A Coming Fall in Productivity

A Coming Fall in Productivity

Due to the move to Work from Home, which began in China on January 23, in Italy on March 9, much of Europe by March 15, and the US, with California, on March 16. By the end of March, 77% of work was performed remotely in North America, the most significant amount of any continent.

Aternity, through its Global Remote Work Productivity Tracker, has analyzed data to determine if employees have become more productive Working from Home. Overall North American productivity increased 23%; however that this was due to Canada. The United States experienced a 7.2% decrease in productivity.

However, while productivity has fallen, what I am hearing from clients and colleagues is that they are working harder and longer than ever before. These stories are not just hearsay. According to data from NordVPN, U.S. homebound employees are logging three hours more per day on the job than before the city and state-wide lockdown. As a result, we are working longer and are less productive. That is because we are overworked, stressed.

While companies sent employees home, the companies had not prepared for employees working from home. The employees did not have the tools they needed, e.g., workspace, VPN access, Internet bandwidth, let alone employees having the space, lack of distractions, and stress to perform. Lines of responsibility got confused. Many leaders did not rise to the occasion, and many who were previously not considered leaders, did, further confusing the traditional environment. Many situations did not have solutions that prior experience provided, increasing confusion. Finally, many companies didn’t have an appropriate culture and were not checking in to see how employees were doing personally and what they needed to succeed.

The bosses at the Canadian federal agency Parks Canada put it succinctly in a Tweet. The Tweet had an accompanying set of principles for working remotely under Covid-19, namely:

  1. You are not “working from home,” you are “at your home, during a crisis, trying to work.”
  2. Your personal physical, mental, and emotional health is far more important than anything else right now.
  3. You should not try to compensate for lost productivity by working longer hours.
  4. You will kind to yourself and not judge how you are coping based on how you see others coping.
  5. You will be kind to others and not judge how they are coping based on how you are coping.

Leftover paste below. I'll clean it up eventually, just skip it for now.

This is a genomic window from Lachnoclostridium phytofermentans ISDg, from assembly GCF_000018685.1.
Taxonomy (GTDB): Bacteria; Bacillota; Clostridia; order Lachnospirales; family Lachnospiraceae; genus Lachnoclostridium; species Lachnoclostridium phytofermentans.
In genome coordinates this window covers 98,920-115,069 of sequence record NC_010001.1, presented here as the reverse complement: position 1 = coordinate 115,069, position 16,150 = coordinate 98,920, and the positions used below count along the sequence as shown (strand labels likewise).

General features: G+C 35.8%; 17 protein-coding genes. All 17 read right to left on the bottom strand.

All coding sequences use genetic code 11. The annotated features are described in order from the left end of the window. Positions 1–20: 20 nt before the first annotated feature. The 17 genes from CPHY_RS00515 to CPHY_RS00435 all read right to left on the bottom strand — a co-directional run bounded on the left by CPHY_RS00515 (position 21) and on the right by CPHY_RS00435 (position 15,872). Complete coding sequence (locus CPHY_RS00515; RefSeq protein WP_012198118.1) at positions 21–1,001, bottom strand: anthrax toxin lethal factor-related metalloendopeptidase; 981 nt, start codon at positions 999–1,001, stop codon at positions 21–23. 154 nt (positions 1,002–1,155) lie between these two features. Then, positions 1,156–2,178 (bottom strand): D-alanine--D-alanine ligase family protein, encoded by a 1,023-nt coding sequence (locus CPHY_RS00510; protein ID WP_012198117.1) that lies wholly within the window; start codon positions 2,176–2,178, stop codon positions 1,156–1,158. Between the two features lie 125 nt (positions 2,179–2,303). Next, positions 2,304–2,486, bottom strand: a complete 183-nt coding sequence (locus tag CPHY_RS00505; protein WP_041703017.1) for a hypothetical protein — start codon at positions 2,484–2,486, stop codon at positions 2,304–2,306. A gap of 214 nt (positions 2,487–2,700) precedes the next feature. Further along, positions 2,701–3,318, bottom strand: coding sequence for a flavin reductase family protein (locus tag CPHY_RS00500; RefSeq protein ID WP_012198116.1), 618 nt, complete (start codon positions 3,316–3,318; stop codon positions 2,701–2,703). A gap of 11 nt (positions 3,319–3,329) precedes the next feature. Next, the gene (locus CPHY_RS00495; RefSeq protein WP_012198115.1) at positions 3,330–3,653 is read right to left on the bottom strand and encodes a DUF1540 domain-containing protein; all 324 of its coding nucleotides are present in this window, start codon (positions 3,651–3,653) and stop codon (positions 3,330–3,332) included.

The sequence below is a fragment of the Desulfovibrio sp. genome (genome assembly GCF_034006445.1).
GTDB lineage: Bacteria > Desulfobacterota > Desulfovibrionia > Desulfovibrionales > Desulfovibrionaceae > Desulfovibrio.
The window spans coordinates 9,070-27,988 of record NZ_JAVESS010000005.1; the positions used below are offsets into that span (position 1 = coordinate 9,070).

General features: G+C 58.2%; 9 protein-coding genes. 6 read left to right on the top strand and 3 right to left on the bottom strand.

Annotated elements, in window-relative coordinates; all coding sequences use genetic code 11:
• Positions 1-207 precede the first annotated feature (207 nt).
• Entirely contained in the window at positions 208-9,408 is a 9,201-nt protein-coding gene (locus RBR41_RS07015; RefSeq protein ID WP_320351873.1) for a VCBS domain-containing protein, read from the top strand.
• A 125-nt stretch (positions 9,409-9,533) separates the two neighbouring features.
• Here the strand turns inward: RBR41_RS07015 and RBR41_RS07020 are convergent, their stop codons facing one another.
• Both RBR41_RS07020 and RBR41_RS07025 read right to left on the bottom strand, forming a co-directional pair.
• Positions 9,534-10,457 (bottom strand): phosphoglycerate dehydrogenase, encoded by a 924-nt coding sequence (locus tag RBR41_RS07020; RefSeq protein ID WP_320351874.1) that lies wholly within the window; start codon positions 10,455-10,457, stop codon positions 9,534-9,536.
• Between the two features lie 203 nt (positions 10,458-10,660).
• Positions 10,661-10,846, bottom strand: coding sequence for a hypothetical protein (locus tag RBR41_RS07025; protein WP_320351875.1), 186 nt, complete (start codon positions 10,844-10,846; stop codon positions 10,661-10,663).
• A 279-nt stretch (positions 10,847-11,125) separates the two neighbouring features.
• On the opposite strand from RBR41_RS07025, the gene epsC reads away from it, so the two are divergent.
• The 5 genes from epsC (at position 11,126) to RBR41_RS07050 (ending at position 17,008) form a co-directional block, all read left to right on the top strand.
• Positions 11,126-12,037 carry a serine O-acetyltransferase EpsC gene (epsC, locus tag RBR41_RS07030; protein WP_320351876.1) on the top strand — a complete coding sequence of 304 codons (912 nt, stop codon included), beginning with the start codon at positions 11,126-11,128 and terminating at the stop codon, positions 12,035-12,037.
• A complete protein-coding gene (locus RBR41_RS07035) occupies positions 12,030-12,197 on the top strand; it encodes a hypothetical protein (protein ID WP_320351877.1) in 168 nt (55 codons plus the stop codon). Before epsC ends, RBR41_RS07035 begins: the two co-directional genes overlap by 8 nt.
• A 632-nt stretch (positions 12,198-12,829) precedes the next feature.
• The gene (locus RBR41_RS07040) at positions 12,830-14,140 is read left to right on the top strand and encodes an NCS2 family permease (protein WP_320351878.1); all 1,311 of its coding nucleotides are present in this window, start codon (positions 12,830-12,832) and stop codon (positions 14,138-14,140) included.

6. Your team’s success will not be measured the same way it was when things were normal.

Enough companies have not articulated these principals.

At the beginning of the crisis, the adrenalin rush energized many. As an HBR article noted, a CEO said that the crisis allowed unusual freedom of movement, both strategically and as a leader. The relief from budget constraints, the suspension of market expectations, and the welcome escape from the conformity of the daily routine all contributed to his unexpected reaction to working during the pandemic. However, the adrenaline-fueled pace of the initial crisis response spluttered. Problems were more complicated and exhausting. The glory faded. Fuses were short.

As Jay Forte recently said to my Vistage Groups, ask yourself about your leadership approach, and your employees about your response that affected engagement and retention:

  • What Worked?

  • What Didn’t Work?

I expect many of us would learn a lot from this that could lead to improved performance.

As we open up and people return to work, I expect we will see a further fall in productivity. Some business leaders are pushing for a return to the office because they believe productivity will increase; it may result in the long term, but not immediately. Many have been working long hours under lots of stress, not just work stress, and the pace is unsustainable. Were are entering a “Regression Phase” where people get tired, lose their sense of purpose, start fighting about the small stuff, and forget to do basic things like eat or drink — or they eat and drink too much. Even with opening up, many of the stresses will not disappear, and the regression phase will continue. Many people are depressed and not even aware of it. Robert Klitzman, at Columbia University, estimates that about 50 percent of the U.S. population is experiencing depressive symptoms. If CEOs and business leaders don’t start paying attention to the condition of their employees, productivity will fall even further.